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Structure and Form of Mike Leigh's Abigail's Party

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Introduction

Abigail's Party by Mike Leigh Structure and Form Being a completely naturalistic play, Abigail's party pursues all of the rules of modern day naturalistic theatre to creating a 'Slice of life' on stage. It follows the structure of Aristotle's "Well made play": Exposition Development Resolution Exposition: is the introduction to the characters and the situation; development: the plot/characters develop, and the play continues and unfolds, revealing the characters for who they really are; resolution: the play deepens further; all loose ends tie together, leading to a denouement. Abigail's Party also obeys Aristotle's 'Three Unities" of Time, Place and Action. The unity of time, 'Stage time equals real time' (often a clock is placed as part of the set to reinforce this); the unity of place, the play in set in one place the whole time; the unity of action, there is continuous action where there are no jumps forward or backward in time. There is linear narrative where the play flows directly from beginning through to middle to end with no breaks, it doesn't have scenes like East, which is follows an episodic structure, where any scene could be moved elsewhere and still make sense, Abigail's Party has two acts where the second continues straight from the first act. ...read more.

Middle

o We used a range of exercises to explore and develop the plots and characters within naturalism. We did exercises like the emotional memory stimulus, to enable us to use our experience of feelings and incorporate them into the characters that we are exploring. The exercise consisted of us thinking of a memory that would bring about certain emotions, we can then think back to the memory, using it as a stimulus while acting to re-create these emotions. I used the memory of when my grandfather went into hospital to help me bring back that upset emotion. o To help us create our naturalistic characterisation, we used the "Magic If" activity, where we would create a hypothetical situation, for example - IF Beverly re-married a man with a child after Laurence's had died. This helps us develop our characters. I found this exercise beneficial as it showed me what would happen in certain situations, and also helped us explore the character of Abigail who we know very little about. o Another exercise that explored characterisation was the 'inner and outer monitor' - this exercise involved us playing a character who had lost something valuable that didn't belong to them, and didn't want to tell the truth to their friend about what had happened. ...read more.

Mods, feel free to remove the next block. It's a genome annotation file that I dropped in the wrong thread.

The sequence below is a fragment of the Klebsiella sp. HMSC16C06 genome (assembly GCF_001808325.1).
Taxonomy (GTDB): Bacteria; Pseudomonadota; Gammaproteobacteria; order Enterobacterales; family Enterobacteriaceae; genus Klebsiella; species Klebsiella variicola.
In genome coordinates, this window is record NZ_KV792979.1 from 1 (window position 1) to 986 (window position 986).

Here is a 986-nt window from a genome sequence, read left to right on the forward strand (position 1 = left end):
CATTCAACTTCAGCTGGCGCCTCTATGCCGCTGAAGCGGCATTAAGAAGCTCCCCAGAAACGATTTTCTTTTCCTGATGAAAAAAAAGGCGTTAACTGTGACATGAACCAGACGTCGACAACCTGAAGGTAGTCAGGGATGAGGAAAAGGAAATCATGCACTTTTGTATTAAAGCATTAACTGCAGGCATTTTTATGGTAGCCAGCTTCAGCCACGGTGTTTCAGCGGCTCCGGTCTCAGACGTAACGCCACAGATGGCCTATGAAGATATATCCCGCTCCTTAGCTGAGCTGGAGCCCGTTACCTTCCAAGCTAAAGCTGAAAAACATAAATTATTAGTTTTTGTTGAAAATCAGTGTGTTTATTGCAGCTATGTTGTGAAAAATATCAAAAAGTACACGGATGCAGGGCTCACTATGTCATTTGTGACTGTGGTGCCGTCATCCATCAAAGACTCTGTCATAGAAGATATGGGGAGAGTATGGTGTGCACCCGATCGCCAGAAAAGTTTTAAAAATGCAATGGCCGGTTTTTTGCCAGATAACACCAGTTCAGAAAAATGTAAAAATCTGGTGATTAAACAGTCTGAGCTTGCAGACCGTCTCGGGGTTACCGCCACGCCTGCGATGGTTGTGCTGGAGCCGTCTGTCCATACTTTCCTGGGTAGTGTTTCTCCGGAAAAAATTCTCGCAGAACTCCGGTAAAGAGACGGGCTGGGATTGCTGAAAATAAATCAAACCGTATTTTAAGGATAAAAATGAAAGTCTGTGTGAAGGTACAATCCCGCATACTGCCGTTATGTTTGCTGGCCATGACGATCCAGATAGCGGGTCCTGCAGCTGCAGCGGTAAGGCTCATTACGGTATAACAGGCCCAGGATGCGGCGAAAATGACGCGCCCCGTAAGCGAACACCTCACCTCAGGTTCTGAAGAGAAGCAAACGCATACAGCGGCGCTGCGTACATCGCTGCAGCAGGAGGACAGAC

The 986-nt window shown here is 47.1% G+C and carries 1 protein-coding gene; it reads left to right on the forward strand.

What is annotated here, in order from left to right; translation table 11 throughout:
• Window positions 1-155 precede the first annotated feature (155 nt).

Conclusion

o Another type of comedy used is satire. Satire is 'subtle mocking' where cultures, characters and times are mocked. Beverly's character most uses satire - "Can you take a bit of criticism Ang? ... that's a very pretty dress, now you see that pink ribbon? If you had chosen, Ang, a colour slightly nearer that pink...now I can see what you've done..." - Here Beverly is putting Angela down as a way of making herself feel superior, Beverly is mocking people of lower class and how they behave and their taste. o Black comedy is a style of comedy effectively used in Abigail's Party. Black comedy uses tragedy to create comedy, the characters interactions and reactions cause the audience to laugh at the tragedy, this can create mixed feelings, as the audience would feel bad laughing about something that is such a tragedy - Laurence's death. The way in which the characters react and talk to each other during Laurence's death makes us laugh, "Oh listen to that noise he's making Ang!", "do you think it'd be a good idea to dab a bit of brandy on his lips?" Angela Trupia. ...read more.

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